Unchanging Moon. 

 

                                                  Power, Passion,  

                                                  Colors in tune. 

                                                  Freezing, Bitter:  

                                                  Unchanging Moon.

 

 

 

In most situations when you want to record a performance, you might not have a lot of time to set up.  The environment might not be perfect, and there are other needs than getting a great recording.   I have tried and been quite successful with a number of techniques.  I will offer a few here for your consideration.

Getting a good mix from the sound board Mono Out or Main Left and Right Outs in a small or medium size venue is very easy to set up, but most likely to be disappointing. The needs of the audience in a live situation can be the exact opposite from the recording engineer’s.  As mentioned in the beginning of this series, LSR is reinforcement.  The sound person will amplify the weaker signals in the House or Mains; vocals – along with a LOT of effects, acoustic guitars, flutes, and even the drums.  They might not need to reinforce the lead or bass guitar as much. So the board mix is heavier on vocals, effects, and keyboard in some cases.  Not a great listen for most people.                                                                                                                                       You can set up a sub-mix if the sound guru gives you access.  If they run Left (Mono) like most venues, you can create your own mix using the Right Mono out.  Using the pan for each channel, keep full signal going to the Left out, and pan toward Center position to send desired amount of signal to the Right out.  You might want to isolate the guitar or bass, add a little toms if they are mike’d, but not heavy in the mix.  You can mix the two outs if you record in stereo and get a great live sound.  This will not give you a perfect stereo field, but most audiences do not remember concerts in stereo.  The sound seems to come from the stage, not left and right cabinets in front of the stage. 

I have also had luck with those portable stereo digital recorders available now for what I think is really cheap for what they do.  You need to set them up correctly and take care of them but they are so easy to set up and you get great sound in various environments.  If you have a SAFE place where you will hear more of the band than the audience (sounds easier than it really is) this is worth a try.

Yesterday I heard that I lost another great friend and musical partner.  My sister called me last night to tell me there had been an accident and she did not have a lot of details, but a great friend of mine died yesterday.  I mentioned Ric Ahlers in my blog posts before.  He was the guitar player/vocalist in the first real band I was in called The Personal Touch.  He co-authored with me one of my favorite songs I called “For Those Who Wait“.  (With music it was titled: “Our Bodies Move“).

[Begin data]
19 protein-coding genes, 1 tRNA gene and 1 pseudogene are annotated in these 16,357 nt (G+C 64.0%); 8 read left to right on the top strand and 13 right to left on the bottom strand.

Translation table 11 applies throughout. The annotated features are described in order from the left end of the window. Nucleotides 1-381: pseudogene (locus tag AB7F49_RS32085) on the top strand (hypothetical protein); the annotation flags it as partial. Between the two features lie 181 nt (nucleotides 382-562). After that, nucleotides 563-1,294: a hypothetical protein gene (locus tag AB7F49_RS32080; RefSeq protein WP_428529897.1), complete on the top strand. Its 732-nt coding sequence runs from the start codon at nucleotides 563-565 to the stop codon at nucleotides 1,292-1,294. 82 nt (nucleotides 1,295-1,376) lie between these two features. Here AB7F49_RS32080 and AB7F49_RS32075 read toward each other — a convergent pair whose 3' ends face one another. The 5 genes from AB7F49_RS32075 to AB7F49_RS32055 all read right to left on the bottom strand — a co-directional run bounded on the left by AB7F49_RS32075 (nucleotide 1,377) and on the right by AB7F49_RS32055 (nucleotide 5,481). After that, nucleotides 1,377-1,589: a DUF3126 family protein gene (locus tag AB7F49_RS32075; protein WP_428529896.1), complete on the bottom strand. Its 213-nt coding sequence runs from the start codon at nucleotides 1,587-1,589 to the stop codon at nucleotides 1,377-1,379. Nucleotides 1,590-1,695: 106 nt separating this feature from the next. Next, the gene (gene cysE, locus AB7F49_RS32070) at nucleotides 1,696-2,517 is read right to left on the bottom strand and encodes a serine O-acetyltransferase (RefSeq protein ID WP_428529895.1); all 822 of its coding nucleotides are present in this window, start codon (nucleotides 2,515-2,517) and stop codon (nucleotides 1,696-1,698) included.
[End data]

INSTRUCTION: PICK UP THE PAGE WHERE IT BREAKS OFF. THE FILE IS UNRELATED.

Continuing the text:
Ric was my brother-in-law and was looking for a keyboard player to start a duo to play locally and out on the road.  Though I had only dabbled with piano and was mostly a rhythm guitar singer-songwriter, he gently persuaded me to join him.  Then for about three months he patiently guided me as I learned not only how to play keyboards (not just piano, but all the other sounds keyboard players are responsible for), but also a bunch of popular cover tunes for the first time.  He was way ahead of me as far as knowledge and talent (I try to take my own advice and play with musicians that are better than me!) and had played out before.   We also played our original songs as part of our normal set list.  He had more confidence in me than I did, but I guess that is a familiar story to my blog readers.

We started as a duo and played local clubs.  We had a full sound as we both sang (as well as we could) and I played my 12 string guitar and the keyboards and later programmed drum machines.  He played lead guitar and also controlled a drum machine with an accompaniment triggered by his  bass pedals that played bass and added filler strings and piano chords.  We could play anything from classic standards to Jimi Hendrix tunes and fit into a very small space.

He sat while playing guitar and kicking his bass pedals.  He stood over 6 foot 10!  Some people would come up to shake his hand after a tune and jump back as he stood up to talk to them!!

He was as tall sitting as I was standing and it really surprised people and caught them off guard.  I would have to warn him about low ceiling fans at hotels and lobbies!  We added Ann Ellis as a vocalist and traveled around the county as a trio in his van.  THOSE WERE THE DAYS!